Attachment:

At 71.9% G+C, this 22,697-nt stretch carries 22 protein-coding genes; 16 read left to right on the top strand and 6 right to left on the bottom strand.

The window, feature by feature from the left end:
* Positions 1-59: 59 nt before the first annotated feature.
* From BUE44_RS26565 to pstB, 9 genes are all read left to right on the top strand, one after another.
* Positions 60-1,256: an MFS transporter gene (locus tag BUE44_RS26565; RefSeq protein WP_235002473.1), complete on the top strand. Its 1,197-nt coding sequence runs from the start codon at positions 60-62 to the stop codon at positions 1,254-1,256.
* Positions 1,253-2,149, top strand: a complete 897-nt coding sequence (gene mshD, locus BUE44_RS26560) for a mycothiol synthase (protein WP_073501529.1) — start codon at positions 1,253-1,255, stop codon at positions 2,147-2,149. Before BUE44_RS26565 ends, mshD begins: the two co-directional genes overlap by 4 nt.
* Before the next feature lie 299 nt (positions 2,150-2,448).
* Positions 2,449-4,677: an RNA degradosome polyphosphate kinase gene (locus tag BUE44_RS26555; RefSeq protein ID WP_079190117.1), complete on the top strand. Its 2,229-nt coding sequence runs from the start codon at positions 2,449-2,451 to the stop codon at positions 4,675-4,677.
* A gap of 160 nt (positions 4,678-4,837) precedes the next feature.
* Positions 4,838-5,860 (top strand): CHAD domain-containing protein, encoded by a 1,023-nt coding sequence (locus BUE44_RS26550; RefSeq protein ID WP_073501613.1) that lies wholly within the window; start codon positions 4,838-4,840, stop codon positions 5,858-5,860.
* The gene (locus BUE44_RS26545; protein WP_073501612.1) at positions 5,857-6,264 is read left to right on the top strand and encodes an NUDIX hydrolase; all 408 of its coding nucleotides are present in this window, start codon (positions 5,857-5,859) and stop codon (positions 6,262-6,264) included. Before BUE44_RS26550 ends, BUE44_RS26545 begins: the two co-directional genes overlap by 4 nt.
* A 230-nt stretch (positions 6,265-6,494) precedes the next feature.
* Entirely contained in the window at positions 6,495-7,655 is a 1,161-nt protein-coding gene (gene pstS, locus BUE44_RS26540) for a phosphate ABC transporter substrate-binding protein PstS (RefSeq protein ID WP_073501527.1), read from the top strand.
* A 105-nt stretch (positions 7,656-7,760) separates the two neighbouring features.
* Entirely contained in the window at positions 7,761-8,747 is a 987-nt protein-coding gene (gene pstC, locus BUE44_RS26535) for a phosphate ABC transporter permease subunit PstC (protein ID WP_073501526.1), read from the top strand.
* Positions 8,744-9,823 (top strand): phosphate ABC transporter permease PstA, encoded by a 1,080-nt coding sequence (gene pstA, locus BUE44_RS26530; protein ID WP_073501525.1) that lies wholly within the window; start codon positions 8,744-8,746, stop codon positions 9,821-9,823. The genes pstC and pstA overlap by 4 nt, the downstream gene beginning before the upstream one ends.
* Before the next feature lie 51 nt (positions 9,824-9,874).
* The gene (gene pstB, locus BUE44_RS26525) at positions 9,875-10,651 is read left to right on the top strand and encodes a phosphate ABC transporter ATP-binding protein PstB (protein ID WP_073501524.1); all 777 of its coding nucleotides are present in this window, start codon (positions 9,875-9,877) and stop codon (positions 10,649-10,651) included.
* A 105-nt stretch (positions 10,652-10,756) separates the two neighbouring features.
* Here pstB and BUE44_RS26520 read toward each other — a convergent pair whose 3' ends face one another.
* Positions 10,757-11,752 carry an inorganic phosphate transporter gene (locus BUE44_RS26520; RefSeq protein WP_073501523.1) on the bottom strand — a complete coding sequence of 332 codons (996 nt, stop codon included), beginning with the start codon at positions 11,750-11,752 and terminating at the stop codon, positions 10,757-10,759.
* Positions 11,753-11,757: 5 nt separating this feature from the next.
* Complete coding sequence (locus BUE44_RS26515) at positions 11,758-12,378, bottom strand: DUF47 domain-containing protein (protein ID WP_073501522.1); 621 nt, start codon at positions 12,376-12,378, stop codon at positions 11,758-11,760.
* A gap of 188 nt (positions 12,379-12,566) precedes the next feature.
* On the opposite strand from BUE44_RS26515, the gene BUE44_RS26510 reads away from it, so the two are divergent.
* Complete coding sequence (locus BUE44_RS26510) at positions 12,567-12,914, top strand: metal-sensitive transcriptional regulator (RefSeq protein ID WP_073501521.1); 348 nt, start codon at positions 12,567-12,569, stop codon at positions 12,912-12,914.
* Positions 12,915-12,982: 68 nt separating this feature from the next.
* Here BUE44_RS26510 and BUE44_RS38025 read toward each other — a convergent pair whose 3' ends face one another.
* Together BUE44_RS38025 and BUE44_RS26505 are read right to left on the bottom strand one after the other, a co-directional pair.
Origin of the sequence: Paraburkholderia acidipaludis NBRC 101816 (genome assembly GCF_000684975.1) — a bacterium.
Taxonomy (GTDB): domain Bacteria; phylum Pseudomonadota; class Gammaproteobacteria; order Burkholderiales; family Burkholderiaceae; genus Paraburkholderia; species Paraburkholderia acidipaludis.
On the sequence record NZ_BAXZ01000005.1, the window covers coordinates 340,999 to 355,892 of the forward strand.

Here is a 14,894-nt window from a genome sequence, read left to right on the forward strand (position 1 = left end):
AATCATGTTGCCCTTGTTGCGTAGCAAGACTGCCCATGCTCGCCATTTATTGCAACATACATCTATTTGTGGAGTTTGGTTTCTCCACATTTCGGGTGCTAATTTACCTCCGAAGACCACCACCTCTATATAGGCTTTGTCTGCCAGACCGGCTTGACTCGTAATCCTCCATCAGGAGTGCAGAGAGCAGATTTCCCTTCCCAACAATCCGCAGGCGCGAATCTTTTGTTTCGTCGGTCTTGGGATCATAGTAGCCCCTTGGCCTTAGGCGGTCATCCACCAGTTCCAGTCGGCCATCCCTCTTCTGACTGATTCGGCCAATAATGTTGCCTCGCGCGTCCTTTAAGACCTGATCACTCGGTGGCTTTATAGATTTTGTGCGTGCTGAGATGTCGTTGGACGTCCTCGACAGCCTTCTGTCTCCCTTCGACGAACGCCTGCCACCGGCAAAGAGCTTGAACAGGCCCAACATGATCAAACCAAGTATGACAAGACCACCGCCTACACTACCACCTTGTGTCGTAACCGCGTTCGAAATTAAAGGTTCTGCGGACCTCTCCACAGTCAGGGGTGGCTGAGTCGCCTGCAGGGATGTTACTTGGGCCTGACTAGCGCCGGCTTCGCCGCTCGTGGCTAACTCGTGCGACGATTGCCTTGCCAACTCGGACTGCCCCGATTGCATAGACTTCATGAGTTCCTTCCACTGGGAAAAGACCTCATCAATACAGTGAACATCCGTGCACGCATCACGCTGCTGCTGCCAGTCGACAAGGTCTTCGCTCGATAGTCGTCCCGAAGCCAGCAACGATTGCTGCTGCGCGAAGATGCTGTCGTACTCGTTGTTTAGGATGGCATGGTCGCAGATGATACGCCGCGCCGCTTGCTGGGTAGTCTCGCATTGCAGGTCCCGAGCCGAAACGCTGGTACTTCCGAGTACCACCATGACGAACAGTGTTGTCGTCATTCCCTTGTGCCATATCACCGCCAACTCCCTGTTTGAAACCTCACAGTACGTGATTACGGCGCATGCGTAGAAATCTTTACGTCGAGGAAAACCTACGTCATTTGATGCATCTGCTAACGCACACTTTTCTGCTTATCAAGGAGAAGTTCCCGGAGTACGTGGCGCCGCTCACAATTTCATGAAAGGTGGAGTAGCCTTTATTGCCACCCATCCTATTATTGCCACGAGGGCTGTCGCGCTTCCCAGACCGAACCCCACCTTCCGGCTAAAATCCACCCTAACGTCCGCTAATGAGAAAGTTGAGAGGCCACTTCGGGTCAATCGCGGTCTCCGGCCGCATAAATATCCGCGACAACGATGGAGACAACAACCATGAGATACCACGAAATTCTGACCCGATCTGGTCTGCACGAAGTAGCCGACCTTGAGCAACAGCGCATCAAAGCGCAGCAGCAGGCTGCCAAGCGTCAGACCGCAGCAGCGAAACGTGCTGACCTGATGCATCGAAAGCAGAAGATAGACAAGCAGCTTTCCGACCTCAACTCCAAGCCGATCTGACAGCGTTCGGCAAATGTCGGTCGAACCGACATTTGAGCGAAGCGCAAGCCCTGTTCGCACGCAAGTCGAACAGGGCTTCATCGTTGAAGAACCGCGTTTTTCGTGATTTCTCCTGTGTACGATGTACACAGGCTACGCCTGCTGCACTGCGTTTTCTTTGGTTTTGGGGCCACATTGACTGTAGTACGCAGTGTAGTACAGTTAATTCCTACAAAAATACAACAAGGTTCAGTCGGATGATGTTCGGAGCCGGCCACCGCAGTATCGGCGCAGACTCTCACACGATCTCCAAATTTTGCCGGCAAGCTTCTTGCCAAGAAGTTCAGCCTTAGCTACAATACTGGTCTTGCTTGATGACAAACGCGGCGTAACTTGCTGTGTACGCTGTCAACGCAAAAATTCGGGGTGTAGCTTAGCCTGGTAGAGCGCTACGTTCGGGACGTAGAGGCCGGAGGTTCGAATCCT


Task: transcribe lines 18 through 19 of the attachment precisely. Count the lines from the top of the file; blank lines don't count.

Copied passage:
* The gene (gene pstB, locus BUE44_RS26525) at positions 9,875-10,651 is read left to right on the top strand and encodes a phosphate ABC transporter ATP-binding protein PstB (protein ID WP_073501524.1); all 777 of its coding nucleotides are present in this window, start codon (positions 9,875-9,877) and stop codon (positions 10,649-10,651) included.
* A 105-nt stretch (positions 10,652-10,756) separates the two neighbouring features.